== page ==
Q&A: No contractual clause could have foreseen the impact this pandemic is having

From broadcasting contracts to player wages, sports is facing a legal minefield when the lockdown ends. Michael Moynihan spoke to Professor Jack Anderson of Melbourne Law School about the ramifications of the pandemic for m’learned friends.
Q&A: No contractual clause could have foreseen the impact this pandemic is having
Professor Jack Anderson

From broadcasting contracts to player wages, sports is facing a legal minefield when the lockdown ends. Michael Moynihan spoke to Professor Jack Anderson of Melbourne Law School about the ramifications of the pandemic for m’learned friends.

Q: Is the current situation so out of the ordinary that we’re in unknown territory legally when it comes to sports law?

A: Yes, it is extraordinary — contracts in sport, from player contracts to contracts that underpin major sporting events such as the Olympics, have clauses that allow for force majeure, Act of God, and unexpected events. Some sports have insurance but the scale of this pandemic is having an impact on sport that no contractual clause could ever have foreseen or now cater for.

Q: Is there anything remotely comparable that might be a template — the hurricane at the Rugby World Cup, maybe?

A: No, Olympics have been cancelled because of war, but back then the Olympics was not surrounded by the commercialism of today.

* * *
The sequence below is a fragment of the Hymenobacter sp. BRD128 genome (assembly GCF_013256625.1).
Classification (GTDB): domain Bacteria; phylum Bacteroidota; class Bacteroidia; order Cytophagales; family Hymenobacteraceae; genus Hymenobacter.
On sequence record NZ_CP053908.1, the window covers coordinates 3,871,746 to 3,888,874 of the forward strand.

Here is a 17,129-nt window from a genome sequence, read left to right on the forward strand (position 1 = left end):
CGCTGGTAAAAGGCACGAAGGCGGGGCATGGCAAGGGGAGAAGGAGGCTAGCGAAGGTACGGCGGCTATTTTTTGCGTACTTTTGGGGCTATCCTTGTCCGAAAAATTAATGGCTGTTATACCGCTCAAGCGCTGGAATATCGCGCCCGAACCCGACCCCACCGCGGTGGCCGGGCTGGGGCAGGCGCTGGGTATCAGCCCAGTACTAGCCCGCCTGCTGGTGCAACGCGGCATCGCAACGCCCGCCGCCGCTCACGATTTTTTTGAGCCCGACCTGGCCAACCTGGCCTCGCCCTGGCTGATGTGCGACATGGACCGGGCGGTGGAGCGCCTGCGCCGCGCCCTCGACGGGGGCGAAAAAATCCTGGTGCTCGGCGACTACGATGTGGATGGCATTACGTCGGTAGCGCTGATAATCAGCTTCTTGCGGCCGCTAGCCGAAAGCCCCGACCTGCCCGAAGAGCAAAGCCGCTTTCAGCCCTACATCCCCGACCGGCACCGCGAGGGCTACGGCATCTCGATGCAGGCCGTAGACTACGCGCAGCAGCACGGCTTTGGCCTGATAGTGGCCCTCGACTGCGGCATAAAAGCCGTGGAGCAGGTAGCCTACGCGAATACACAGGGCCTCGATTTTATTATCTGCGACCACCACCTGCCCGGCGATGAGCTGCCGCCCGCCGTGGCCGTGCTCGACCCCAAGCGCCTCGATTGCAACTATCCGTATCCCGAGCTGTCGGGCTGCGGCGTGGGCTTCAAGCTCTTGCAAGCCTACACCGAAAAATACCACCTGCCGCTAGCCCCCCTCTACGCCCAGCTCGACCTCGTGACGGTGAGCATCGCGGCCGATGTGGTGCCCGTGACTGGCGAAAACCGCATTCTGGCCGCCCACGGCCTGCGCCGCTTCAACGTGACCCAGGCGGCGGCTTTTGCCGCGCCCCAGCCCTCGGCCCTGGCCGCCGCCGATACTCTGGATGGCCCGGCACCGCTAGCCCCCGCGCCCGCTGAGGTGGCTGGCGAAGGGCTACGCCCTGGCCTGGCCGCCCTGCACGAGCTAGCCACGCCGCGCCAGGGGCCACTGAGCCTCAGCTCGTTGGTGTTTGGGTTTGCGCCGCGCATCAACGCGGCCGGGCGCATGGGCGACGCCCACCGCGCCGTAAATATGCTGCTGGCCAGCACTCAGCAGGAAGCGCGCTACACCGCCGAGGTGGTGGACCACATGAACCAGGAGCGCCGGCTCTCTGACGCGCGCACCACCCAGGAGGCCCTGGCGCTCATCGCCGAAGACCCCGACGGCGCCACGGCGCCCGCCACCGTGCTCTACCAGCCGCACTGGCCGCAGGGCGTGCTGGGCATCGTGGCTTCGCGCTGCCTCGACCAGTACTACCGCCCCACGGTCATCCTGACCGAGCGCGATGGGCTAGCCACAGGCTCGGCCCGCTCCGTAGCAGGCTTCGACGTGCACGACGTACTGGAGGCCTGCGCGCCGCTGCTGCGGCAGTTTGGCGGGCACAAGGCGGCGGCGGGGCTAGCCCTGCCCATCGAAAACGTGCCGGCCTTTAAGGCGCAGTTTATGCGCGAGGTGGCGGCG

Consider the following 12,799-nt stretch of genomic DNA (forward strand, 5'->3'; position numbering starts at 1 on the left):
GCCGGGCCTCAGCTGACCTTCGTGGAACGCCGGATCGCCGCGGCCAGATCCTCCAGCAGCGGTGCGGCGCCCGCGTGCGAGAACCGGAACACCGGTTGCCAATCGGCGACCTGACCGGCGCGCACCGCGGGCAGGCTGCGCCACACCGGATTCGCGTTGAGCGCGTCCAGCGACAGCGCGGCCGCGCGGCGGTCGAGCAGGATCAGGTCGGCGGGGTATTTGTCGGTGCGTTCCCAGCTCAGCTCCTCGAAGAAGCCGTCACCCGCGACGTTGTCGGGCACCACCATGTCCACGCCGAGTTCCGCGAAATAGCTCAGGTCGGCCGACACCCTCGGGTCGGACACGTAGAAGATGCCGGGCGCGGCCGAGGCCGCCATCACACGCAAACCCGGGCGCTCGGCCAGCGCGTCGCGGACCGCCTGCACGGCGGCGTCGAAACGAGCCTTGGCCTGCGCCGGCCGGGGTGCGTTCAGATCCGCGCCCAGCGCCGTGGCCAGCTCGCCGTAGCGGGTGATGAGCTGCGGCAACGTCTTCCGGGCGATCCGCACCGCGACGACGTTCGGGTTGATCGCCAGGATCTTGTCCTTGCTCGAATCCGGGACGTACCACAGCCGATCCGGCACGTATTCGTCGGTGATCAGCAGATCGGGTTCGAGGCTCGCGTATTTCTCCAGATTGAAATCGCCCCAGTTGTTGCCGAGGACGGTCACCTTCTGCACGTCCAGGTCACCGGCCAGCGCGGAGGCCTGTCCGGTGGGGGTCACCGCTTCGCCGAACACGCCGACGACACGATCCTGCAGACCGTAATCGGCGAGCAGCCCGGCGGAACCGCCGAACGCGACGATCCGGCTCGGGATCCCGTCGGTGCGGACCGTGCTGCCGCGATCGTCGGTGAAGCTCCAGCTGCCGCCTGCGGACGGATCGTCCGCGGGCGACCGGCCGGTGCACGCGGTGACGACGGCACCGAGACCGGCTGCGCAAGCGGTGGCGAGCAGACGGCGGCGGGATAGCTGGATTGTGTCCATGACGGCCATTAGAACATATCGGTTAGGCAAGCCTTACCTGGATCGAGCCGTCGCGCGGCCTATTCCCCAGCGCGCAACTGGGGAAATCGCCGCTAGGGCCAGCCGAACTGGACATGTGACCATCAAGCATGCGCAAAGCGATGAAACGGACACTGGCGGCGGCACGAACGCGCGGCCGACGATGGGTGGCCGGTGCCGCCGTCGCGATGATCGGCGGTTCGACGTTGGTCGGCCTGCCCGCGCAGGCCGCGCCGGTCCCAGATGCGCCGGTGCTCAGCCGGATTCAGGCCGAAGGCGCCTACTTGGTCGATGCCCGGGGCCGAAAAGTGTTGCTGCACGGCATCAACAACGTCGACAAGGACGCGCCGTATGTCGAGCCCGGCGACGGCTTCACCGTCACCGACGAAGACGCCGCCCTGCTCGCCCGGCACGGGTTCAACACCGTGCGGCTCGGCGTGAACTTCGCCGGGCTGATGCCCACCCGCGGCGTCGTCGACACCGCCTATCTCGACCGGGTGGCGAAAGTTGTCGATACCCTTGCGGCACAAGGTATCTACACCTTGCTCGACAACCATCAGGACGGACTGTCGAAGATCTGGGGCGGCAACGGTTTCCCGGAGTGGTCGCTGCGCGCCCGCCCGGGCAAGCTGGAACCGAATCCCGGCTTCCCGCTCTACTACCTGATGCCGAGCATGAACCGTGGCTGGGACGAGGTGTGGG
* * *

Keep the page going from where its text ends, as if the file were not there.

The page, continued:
The foot and mouth disease in 2001 had some impact in the UK but most events were simply postponed to a date later in the year and similar to SARS and other virus outbreaks, the impact was relatively localised, at least compared to this global pandemic.

Q: If a league or competition is cancelled, does the previous year/season’s champion retain the title or is it void?

A: That will all depend on the league or competition rules.

The default position would likely be that if a league is cancelled, then no champion is declared.

Some leagues have taken the position — for example in Belgian soccer — that planning for the resumption of the league in, say, June, is pointless as no one knows what the public health situation will be like even then.

There they simply declared Bruges to be the winners and they will sort out promotion/relegation by select committees. The majority of clubs were in agreement.

That is likely not to be the case in the Premier League, for instance: expect them to try and finish this season in some form.

Q: Is there likely to be chaos with contracts between sponsors/broadcasters/sports organisations when the crisis ends?

A: Already broadcasters in many countries have said that if there is no sport to televise, then they do not, for the moment at least, have to honour their contracts with leagues.

This is causing immediate cashflow problems for many clubs and sports, particularly here in Australia, where professional sport is effectively underwritten by TV money.